In 2005, at the World Social Forum in Porto Alegre, the Free Pass Movement (MPL, its initials in Portuguese) was created, with groups in all the big cities. We’re talking about small nuclei that functioned based on the principles of horizontality, autonomy, federalism, and not supporting a political party, but not anti-political party. In that way, they rejected hierarchical and centralized organizations, dependent on the State and the government, which hegemonized the popular field. The MPL wasn’t the only movement of this kind. The Central of Independent Media (CMI, or Indymedia Brazil), the Without Roof Movement (MTST, its initials in Spanish), the unemployed (MTD), the picketers and autonomous and libertarian student groups in the universities and some high schools, formed a vast rainbow.
The MPL stood out for mobilizing tens of thousands of people in the streets, because of the poor quality of urban transportation, in general private, and for its abusive prices. Towards 2008, the Popular Committees of the Cup emerge, which analyzed the consequences that the public works for the 2014 World Cup and the 2016 Olympic Games have for the population. Just like the others, they are small groups of heterogeneous composition that started to work with the communities on the urban peripheries and residents of the favelas threatened by the mega-works.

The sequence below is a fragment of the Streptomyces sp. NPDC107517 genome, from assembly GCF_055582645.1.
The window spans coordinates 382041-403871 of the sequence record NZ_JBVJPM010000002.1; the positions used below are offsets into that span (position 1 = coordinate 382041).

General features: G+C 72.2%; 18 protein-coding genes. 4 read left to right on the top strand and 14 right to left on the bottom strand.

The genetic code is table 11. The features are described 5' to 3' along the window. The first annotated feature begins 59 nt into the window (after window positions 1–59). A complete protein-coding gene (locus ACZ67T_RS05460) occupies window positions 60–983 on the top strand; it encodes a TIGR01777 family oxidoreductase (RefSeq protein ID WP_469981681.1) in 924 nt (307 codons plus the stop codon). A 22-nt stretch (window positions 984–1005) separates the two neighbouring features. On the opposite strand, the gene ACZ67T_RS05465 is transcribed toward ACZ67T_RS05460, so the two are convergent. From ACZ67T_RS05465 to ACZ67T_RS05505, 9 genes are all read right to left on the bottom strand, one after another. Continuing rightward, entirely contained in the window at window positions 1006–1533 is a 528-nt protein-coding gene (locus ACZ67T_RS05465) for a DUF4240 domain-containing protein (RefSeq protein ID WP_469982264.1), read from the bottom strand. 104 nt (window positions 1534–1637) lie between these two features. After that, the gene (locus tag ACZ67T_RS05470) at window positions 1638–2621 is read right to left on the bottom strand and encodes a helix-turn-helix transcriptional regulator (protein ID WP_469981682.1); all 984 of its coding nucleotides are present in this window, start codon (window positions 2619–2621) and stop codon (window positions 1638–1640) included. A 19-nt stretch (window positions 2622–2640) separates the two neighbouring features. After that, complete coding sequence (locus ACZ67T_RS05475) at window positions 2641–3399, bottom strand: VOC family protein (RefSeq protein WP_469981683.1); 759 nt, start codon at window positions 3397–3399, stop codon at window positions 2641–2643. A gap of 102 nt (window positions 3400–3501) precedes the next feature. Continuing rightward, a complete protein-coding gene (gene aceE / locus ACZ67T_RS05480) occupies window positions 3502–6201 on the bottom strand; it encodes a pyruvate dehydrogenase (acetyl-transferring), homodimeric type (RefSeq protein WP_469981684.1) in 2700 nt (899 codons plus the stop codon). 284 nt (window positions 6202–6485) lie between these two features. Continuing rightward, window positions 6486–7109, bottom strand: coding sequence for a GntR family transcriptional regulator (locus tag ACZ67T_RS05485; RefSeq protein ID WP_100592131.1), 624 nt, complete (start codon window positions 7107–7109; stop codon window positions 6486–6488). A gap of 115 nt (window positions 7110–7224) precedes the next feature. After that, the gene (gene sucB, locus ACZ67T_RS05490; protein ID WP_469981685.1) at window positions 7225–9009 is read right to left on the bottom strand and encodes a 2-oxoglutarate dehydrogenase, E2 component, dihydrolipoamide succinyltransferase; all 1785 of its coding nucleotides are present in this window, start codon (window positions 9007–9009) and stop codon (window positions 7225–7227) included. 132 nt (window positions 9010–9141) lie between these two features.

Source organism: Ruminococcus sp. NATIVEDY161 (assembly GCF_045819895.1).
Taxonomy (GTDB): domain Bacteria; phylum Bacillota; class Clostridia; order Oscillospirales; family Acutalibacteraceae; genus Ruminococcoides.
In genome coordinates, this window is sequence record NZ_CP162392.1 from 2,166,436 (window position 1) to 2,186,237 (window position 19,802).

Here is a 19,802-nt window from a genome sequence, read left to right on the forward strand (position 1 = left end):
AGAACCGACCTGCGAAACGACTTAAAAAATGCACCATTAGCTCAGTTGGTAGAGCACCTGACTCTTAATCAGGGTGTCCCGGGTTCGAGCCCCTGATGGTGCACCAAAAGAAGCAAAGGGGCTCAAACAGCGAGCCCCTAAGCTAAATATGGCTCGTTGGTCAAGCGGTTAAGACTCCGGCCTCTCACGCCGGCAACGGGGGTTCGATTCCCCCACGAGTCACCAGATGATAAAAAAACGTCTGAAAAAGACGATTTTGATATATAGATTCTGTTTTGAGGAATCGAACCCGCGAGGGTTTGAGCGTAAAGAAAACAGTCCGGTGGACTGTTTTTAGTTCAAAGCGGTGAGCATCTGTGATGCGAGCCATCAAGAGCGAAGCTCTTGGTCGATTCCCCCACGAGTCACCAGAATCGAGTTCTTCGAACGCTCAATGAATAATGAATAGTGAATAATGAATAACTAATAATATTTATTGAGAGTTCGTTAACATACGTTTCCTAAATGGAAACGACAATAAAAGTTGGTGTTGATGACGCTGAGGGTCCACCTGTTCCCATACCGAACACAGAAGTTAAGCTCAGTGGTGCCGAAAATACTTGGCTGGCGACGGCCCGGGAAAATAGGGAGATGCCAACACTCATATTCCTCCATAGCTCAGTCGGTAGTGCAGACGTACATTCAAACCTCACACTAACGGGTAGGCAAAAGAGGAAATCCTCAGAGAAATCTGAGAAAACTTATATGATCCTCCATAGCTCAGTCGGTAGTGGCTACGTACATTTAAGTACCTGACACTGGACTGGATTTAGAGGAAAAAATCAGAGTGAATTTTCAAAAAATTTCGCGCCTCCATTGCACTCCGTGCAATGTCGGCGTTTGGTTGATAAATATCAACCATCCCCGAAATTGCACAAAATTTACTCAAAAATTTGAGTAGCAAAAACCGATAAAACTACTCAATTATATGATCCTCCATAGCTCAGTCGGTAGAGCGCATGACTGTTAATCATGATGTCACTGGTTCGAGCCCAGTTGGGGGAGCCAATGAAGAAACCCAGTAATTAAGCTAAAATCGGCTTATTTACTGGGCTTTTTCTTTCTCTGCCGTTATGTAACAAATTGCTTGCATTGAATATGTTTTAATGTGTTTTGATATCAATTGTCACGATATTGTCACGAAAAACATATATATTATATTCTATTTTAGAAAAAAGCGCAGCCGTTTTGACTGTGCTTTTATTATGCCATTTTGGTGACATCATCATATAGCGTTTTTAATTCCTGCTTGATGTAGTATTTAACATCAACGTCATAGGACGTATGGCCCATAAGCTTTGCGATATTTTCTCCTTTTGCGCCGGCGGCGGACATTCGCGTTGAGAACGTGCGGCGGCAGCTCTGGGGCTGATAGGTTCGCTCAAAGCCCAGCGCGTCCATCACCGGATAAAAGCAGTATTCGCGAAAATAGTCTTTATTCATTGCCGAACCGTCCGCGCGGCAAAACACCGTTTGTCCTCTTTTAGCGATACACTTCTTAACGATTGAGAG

What’s most important is that in those groups a new political and protest culture was being born. Some call it direct action. Anyway it is inspired in the four axes mentioned; it grew and expanded outside of the institutions and has no calling to become an organizational apparatus separated from the people that struggle and mobilize or from participating in elections. In a long decade of consumerist consensus, lubricated by social policies that froze inequality, that new culture was settling into the margins of social action and it began to expand from there.
In the half-year prior to June’s large mobilizations, those modes of acting won victories in a dozen cities, in the resistance to the public works for the World Cup and in the reduction of the cost of transportation. That culture went from calling on hundreds to mobilizing tens of thousands. As is known, police repression and the FIFA’s dominance did the rest. When the people started to spill over into the big avenues, all of Brazil knew that the works for the World Cup form part of a segregationist urban reform concocted by speculative capital. They struggle for the right to the city that capital denies to them.
Now we know that towards 2003, in Bahia, the slow forging of a new band of movements began. But we must not forget that it all began because of small groups of youths, at the margins of the political system and against the grain of the institutions.
Originally Published in Spanish by La Jornada
Friday, July 12, 2013
Translation: Chiapas Support Committee